Treatment options such as prescription antiperspirants, medication, Botox and surgery are typically used for moderate to severe cases of axillary hyperhidrosis. If, however, you suffer from a milder form, you may want to try some home remedies before seeking professional treatment.
Some popular dietary tips include eliminating so called "trigger foods" -- foods that make you sweat. These sweat-inducing comestibles include spicy dishes like curries, sugary desserts and caffeine-heavy beverages and foods [source: Kapoor, Mayo Clinic]. Another dietary plan is to avoid foods that are difficult to digest -- raw vegetables, fruit, dairy products and red meat -- because the additional exertion required to metabolize these can induce perspiration [source: Kapoor].
Homeopathic topical remedies are also popular. Ingredients are as close as your cupboard. You can dust your armpits with cornstarch, which helps to absorb moisture, or apply a little apple cider vinegar or lemon juice to counteract odor, both reportedly help balance pH levels in the skin. You can also try applying steeped black tea, a natural astringent, to your underarms to help control perspiration.
In addition to these treatments, there are some preventative measures you can try. Wearing clothes made or natural fibers or clothes designed to wick moisture can help prevent excessive sweating. Bathing daily can also help, particularly in controlling odor associated with hyperhidrosis, as it prevents bacteria from building up on your skin.
Just remember that most of these remedies typically are effective only among people who sweat normally or suffer from very mild forms of axillary hyperhidrosis. Since heat and stress aren't the only causes of this condition, you may need stronger measures to treat the problem.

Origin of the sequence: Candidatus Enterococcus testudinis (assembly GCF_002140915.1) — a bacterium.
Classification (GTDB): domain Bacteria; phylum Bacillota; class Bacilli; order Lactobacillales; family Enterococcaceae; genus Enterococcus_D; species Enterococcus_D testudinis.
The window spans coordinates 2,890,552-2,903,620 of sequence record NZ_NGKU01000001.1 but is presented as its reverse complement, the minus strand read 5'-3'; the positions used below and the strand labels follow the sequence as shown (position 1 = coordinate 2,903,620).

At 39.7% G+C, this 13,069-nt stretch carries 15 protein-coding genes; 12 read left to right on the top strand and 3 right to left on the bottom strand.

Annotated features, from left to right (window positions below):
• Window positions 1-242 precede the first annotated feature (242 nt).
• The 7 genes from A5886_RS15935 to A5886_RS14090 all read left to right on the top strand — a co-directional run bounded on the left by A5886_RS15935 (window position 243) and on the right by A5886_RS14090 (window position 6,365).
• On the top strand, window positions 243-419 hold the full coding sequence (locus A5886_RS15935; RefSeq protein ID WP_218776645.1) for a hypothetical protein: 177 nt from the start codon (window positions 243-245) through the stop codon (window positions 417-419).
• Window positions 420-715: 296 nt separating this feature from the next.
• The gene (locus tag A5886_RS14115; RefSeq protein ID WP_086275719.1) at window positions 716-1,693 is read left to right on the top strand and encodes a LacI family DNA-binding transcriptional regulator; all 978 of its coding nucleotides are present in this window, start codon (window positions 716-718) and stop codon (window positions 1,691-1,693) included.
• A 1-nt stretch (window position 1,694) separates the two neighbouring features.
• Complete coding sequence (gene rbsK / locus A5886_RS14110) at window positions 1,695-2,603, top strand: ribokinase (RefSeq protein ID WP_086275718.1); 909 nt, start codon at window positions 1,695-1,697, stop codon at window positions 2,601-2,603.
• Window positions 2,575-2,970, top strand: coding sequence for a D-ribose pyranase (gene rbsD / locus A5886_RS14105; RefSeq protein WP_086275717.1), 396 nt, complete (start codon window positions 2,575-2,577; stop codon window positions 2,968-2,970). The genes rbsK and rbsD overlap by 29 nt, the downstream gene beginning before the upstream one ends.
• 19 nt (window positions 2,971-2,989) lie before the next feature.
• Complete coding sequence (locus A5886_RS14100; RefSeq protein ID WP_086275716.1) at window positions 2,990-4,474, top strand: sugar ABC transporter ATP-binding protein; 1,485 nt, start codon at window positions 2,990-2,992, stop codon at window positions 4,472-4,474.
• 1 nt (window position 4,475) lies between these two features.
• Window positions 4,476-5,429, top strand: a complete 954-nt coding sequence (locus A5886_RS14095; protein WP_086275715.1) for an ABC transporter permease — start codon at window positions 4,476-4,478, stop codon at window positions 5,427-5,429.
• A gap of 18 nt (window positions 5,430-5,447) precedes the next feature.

To learn more about axillary hyperhidrosis or hyperhidrosis in general, peruse the links below.
Related HowStuffWorks Articles
- Atkins, J.L., Butler, P.E.M. "Treating hyperhidrosis: Excision of axillary tissue may be more effective." British Medical Journal. (Accessed 9/27/09)http://www.pubmedcentral.nih.gov/articlerender.fcgi?artid=1118569
- Bankhead, Charles. "AAD: Aluminum Chloride Gel Controls Hyperhydrosis Without Irritation." MedPage Today. (Accessed 9/27/09)http://www.medpagetoday.com/MeetingCoverage/AAD/13208
- The Center for Hyperhidrosis. "Armpit Sweating (Axillary Hyperhidrosis)." (Accessed 9/26/09)http://www.sweaty-palms.com/sweaty_armpit_sweating.html
- The Center for Hyperhidrosis. "Causes and Symptoms of Excessive Sweating." (Accessed 9/26/09)http://www.sweaty-palms.com/sympt.html
- The Center for Hyperhidrosis. "Surgical Treatments." (Accessed 9/278/09)http://www.sweaty-palms.com/detailsofsurgery.html#axillary
- Goldstein, Laura. "The Deodorant in Your Pantry." Prevention 53, no. 7, July 2001. Accessed online via Academic Search Premier, EBSCOhost (Accessed 10/28/09).
- International Hyperhidrosis Society. "Expert Answers to Frequently Asked Questions About Botox." Sweat Solutions. (Accessed 9/26/09)http://www.sweatsolutions.org/sweatsolutions/Article.asp?ArticleCode=92983528&EditionCode=57326027
- Kapoor, Anjali. "Sweating the small stuff?." Chatelaine. February 2000. Accessed online via MasterFILE Premier, EBSCOhost (Accessed 10/28/09).
- Mayo Clinic. "Hyperhidrosis (excessive sweating)." (Accessed 9/26/09)http://www.mayoclinic.com/health/hyperhidrosis/DS01082/DSECTION=symptoms
- Mayo Clinic. "Sweating and Body Odor." (Accessed 9/27/09)http://www.mayoclinic.com/health/sweating-and-body-odor/DS00305/DSECTION=lifestyle%2Dand%2Dhome%2Dremedies
- P & G Beauty and Grooming. "Functions of the Dermis." (Accessed 9/27/09)http://www.pgbeautygroomingscience.com/functions-of-the-dermis.html